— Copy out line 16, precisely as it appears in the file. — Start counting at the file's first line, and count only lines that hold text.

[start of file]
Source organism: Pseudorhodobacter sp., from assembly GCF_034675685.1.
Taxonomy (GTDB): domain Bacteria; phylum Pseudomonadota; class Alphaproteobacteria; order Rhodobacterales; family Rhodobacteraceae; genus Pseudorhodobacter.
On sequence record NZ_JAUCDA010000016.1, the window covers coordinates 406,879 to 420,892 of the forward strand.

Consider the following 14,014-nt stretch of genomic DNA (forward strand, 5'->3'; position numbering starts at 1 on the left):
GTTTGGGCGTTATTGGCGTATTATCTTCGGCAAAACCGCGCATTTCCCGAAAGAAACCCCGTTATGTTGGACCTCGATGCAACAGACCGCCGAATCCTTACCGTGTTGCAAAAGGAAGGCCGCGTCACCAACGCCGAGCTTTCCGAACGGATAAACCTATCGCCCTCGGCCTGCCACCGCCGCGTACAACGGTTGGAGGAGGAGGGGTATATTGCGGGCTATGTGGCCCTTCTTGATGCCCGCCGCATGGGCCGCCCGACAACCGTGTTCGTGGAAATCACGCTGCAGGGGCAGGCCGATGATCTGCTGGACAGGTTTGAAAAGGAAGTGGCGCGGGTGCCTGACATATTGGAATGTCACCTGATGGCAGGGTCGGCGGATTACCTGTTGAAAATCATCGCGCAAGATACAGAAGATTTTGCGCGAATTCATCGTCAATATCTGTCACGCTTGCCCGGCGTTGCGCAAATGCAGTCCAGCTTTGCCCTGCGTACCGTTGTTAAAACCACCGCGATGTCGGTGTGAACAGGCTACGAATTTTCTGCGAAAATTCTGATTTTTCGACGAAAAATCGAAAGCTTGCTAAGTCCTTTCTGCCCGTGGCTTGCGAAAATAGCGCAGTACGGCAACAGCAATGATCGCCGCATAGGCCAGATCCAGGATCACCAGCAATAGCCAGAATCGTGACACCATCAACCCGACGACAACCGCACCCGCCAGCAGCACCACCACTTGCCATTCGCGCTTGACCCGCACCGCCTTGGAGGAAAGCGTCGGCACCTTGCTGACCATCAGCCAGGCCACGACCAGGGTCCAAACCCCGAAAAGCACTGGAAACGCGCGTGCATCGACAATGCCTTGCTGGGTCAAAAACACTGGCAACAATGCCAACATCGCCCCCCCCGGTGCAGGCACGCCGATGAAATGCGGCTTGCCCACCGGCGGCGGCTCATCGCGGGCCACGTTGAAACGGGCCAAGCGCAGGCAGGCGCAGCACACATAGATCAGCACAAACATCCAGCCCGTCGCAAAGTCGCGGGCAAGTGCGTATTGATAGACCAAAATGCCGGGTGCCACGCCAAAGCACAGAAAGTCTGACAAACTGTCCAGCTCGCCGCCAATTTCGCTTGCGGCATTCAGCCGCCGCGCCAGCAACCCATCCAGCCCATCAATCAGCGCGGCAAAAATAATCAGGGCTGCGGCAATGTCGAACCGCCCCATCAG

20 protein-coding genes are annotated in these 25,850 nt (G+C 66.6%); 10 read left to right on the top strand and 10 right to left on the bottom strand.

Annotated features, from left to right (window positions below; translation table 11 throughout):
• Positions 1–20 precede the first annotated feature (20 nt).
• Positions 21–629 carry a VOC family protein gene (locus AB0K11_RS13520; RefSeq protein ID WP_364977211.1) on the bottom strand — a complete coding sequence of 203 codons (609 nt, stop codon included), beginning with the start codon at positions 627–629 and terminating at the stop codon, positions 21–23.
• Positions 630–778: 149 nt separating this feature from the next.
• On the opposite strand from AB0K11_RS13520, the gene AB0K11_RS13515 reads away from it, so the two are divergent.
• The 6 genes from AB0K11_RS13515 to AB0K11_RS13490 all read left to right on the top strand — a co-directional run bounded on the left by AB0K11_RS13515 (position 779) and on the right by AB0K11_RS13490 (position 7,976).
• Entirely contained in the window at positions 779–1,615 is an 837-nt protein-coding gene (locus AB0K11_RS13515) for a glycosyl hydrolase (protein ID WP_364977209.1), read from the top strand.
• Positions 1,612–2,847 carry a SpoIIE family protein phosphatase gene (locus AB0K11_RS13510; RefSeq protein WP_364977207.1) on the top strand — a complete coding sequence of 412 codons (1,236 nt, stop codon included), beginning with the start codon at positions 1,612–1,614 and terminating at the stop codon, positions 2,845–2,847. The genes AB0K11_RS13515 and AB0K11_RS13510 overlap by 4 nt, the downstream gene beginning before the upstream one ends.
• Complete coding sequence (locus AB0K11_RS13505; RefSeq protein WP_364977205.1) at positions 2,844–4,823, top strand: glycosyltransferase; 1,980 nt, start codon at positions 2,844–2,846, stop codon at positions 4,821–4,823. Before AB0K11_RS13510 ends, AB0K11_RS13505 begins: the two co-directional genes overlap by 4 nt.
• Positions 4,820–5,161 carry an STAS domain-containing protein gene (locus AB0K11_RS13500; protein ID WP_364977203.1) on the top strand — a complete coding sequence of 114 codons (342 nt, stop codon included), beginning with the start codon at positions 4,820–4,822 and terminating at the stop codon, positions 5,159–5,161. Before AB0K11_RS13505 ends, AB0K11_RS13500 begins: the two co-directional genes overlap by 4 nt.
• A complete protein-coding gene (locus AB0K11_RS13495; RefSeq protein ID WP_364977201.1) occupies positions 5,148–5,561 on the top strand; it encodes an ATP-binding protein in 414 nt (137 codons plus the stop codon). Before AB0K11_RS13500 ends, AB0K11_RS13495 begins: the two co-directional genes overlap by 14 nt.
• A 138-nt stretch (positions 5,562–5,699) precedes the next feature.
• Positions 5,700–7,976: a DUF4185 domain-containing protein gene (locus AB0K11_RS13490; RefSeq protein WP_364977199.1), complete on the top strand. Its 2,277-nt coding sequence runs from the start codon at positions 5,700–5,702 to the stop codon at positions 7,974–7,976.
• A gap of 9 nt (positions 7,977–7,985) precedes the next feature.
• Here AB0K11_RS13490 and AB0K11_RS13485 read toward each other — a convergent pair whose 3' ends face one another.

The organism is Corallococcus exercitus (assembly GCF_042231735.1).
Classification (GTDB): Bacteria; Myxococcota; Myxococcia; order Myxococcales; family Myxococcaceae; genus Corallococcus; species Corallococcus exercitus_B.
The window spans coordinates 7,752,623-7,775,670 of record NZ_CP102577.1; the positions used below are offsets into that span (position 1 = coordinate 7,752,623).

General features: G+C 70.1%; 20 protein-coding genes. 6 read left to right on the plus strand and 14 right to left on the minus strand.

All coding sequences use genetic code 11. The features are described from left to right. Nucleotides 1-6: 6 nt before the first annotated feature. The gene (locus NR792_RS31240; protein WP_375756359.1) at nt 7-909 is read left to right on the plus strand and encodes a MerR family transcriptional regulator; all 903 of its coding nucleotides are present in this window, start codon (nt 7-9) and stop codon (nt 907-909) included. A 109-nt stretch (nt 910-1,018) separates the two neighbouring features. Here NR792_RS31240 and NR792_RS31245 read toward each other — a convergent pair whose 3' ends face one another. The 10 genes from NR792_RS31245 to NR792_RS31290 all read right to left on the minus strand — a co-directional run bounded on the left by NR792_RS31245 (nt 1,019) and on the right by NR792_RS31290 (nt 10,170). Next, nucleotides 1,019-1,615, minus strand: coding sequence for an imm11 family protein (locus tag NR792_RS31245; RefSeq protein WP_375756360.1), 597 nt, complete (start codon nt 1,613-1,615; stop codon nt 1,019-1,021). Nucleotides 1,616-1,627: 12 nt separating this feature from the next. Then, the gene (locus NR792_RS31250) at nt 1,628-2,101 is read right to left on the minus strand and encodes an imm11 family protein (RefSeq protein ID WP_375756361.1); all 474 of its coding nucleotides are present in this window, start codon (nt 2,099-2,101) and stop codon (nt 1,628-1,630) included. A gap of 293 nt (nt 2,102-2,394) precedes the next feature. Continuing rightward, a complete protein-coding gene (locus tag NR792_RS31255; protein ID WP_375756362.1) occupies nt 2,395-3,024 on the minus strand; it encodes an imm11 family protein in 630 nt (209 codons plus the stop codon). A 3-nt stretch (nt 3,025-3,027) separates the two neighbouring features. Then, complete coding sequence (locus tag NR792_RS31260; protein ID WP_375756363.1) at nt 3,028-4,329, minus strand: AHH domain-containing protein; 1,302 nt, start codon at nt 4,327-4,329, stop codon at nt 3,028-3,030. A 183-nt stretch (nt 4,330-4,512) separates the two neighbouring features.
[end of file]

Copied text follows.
• Positions 4,820–5,161 carry an STAS domain-containing protein gene (locus AB0K11_RS13500; protein ID WP_364977203.1) on the top strand — a complete coding sequence of 114 codons (342 nt, stop codon included), beginning with the start codon at positions 4,820–4,822 and terminating at the stop codon, positions 5,159–5,161. Before AB0K11_RS13505 ends, AB0K11_RS13500 begins: the two co-directional genes overlap by 4 nt.